Svalbard has 2 Super Puma rescue helicopters based at Longyearbyen airport, with 2 crews being on call at a time.  Each helicopter crew consists of 2 pilots, a winchman, assistant winchman and a "rescueman" (HEMS crewman).  As you may recall from my earlier blogs, the resuemen have probably the coolest jobs in the world!  They are highly skilled critical care paramedics, who also have to have additional climbing and diving qualifications and be able to fly the helicopter.  In Svalbard, the majority of missions are rescue missions, and due to the limited possible landing areas the rescuemen have to be winched down to the patient.  I was lucky to meet the one and only female rescueman (or rescuelady) in Norway, who works in the harshest of all Norwegian environments, in Svalbard  - she is one hardcore lady!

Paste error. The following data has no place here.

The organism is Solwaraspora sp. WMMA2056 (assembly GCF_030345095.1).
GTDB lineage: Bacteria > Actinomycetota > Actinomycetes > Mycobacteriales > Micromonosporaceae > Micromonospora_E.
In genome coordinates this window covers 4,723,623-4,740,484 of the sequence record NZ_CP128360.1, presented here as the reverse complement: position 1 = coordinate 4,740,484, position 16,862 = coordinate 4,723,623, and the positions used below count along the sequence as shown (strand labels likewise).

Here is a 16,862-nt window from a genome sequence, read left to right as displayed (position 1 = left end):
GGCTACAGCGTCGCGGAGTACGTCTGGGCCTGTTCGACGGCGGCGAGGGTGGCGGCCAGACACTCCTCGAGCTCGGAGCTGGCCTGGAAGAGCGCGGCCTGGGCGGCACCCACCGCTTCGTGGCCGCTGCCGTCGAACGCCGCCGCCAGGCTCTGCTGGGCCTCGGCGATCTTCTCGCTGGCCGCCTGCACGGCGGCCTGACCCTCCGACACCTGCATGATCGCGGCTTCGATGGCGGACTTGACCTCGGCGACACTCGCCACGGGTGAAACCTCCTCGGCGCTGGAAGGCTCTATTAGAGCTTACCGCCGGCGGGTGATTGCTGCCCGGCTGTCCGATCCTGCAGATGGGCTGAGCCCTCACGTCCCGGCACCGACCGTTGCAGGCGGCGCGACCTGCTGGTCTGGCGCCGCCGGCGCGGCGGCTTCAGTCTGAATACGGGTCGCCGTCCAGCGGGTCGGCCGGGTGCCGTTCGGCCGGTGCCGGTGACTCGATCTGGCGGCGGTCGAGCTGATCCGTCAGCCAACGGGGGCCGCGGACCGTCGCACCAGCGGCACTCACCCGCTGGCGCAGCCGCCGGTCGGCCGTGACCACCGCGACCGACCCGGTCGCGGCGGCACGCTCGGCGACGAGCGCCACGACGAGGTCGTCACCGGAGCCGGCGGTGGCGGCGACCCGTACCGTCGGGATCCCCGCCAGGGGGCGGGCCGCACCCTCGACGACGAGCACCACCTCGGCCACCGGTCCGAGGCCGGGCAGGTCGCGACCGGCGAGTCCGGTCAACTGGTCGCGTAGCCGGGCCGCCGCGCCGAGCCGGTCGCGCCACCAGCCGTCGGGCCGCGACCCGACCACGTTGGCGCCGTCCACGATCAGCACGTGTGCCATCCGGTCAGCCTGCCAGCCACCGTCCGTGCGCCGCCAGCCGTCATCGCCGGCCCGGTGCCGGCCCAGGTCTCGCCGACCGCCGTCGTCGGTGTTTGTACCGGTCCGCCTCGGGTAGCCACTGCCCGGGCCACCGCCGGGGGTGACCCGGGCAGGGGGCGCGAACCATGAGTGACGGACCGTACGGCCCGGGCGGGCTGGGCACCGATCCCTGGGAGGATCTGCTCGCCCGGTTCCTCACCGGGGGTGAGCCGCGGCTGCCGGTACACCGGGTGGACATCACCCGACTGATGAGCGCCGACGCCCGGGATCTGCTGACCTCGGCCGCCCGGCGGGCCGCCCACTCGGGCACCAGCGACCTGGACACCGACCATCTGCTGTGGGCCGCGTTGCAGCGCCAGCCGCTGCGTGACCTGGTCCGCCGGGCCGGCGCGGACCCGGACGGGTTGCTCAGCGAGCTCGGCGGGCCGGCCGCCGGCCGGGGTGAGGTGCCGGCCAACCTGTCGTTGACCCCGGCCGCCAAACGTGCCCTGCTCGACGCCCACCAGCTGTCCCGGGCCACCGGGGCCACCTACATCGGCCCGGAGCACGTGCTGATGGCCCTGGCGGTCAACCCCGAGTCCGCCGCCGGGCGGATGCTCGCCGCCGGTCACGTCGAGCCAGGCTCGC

The rescuemen live on the base working for 2 weeks, with 4 weeks off.  There are approximately 70-80 primary missions/year, and the helicopter has only been used for 1 secondary mission to Tromsø (the most Northerly University Hospital) this year.  Most missions are around the island, but the helicopters have been used frequently to provide medical support to ships, and once even to Greenland.  Most missions are for medical causes (for example cardiac arrest, myocardial infarctions and collapses) however the helicopter is also used to retrieve trauma patients including those falling from height on the mountains, mining accidents and also polar bear attacks.  As no medical staff work at the helicopter base, if the  mission is likely to require physician assistance, the rescueman can request the addition of a physician/nurse from the hospital.